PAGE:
December 2011

Interactive Map and Data Measures Economic Opportunity Across States

Acknowledging The Great Divide

December 7, 2011Humantific

Alabama Ranks Low in Opportunity Measures

December 6, 2011The Crimson White

Sylvia A. Allegretto

The maps and charts are a quick and accurate way to get a lot of information that is in an intuitive and readable format. I sometimes use it to check against my own data and research and other times to check on my understanding of certain demographic trends and aspects of our country.”

 — Sylvia A. Allegretto, PhD, Institute for Research on Labor & Employment at the University of California, Berkeley

Karennan Carty

“Congratulations and thank you for doing such significant work. I am not sure if others have described it as patriotic, but to me, that seems the most fitting adjective.  As the data so clearly demonstrate, we have our work cut out for us if everyone is to realize the promise of America.  Fortunately, your work has the potential to spark a constructive national conversation and chart a course for positive change.”

— Karenann Carty, Ed.D., Dean of Academics at Monroe College


Denise Spooner

“Thanks to all of you at Measure of America.  This is such an excellent analysis of the people of California.  I’m certain it will initiate a great deal of discussion in my class.”

—  Denise Spooner, Professor of History at California State University, Fullerton, and Co-editor of H-California 


Denis Johnson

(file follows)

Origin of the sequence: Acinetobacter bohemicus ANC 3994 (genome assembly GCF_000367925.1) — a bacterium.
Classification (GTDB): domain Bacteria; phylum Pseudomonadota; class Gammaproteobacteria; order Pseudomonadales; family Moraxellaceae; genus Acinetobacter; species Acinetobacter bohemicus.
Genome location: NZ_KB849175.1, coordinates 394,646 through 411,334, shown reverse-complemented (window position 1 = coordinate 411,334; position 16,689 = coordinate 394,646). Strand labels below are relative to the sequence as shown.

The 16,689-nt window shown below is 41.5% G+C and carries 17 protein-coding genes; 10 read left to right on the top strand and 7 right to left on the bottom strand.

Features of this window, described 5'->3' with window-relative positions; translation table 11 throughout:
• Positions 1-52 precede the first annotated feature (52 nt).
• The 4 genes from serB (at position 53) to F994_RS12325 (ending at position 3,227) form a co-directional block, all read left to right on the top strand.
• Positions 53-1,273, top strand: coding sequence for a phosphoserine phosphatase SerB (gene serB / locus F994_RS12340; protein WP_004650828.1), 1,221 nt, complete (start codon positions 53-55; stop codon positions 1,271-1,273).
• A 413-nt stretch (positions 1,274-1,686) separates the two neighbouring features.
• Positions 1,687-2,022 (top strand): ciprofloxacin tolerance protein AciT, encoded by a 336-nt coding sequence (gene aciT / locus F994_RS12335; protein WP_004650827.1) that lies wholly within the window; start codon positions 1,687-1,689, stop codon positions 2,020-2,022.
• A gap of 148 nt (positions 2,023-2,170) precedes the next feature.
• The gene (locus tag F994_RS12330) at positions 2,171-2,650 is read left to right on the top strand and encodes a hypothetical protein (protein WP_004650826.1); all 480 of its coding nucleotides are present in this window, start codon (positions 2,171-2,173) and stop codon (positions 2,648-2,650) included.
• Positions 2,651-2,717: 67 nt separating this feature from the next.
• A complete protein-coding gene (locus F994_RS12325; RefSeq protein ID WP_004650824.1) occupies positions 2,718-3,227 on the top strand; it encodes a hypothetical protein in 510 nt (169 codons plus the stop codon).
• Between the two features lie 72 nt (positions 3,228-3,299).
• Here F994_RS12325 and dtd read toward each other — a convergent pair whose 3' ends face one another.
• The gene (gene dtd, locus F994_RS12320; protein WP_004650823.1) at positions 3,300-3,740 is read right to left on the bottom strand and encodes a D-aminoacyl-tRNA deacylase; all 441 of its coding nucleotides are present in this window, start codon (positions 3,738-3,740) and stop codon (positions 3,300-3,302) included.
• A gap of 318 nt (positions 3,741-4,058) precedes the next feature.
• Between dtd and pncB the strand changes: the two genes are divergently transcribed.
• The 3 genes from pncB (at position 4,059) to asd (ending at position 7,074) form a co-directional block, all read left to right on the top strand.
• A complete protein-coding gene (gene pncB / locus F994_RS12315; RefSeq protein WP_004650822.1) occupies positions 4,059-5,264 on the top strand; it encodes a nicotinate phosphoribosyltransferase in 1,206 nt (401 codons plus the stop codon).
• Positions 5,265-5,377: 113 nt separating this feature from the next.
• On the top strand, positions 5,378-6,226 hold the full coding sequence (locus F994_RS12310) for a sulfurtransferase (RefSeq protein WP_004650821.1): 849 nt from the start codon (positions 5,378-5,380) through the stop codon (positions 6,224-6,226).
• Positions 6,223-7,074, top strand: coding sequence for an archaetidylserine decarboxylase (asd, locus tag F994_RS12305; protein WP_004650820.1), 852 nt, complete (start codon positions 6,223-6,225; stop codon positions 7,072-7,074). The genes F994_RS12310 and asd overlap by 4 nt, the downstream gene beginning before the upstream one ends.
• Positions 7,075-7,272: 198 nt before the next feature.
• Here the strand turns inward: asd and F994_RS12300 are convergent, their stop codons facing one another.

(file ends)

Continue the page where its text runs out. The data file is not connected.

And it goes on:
“The two issues of The Measure of America are an impressive demonstration of the improvements that have occurred in both the quantity and quality of data relating to the well-being of the population of this country…Your reports should serve as a basic resource for courses on American society in both our senior high schools and universities.”  

— Denis Johnson

David Erikson

We’re very impressed with your work and we are looking at it closely to see how we might do a better job of setting what we call the ‘performance context’ for banks to measure their lending to low-income areas.”

— David Erickson, PhD, Manager, Center for Community Development Investments at the Federal Reserve Bank of San Francisco


California Hosts the Best and Worst Features of USA

December 2, 2011Articles Factory

The Supplemental Poverty Measure: A (Small) Step in the Right Direction

The Census Bureau recently released the supplemental poverty measure (SPM). By this gauge, 49.1 million Americans, or 16 percent of the population, live in poverty — more than the official poverty number of 46.2 million, or 15.1 percent of the population, reported in September.

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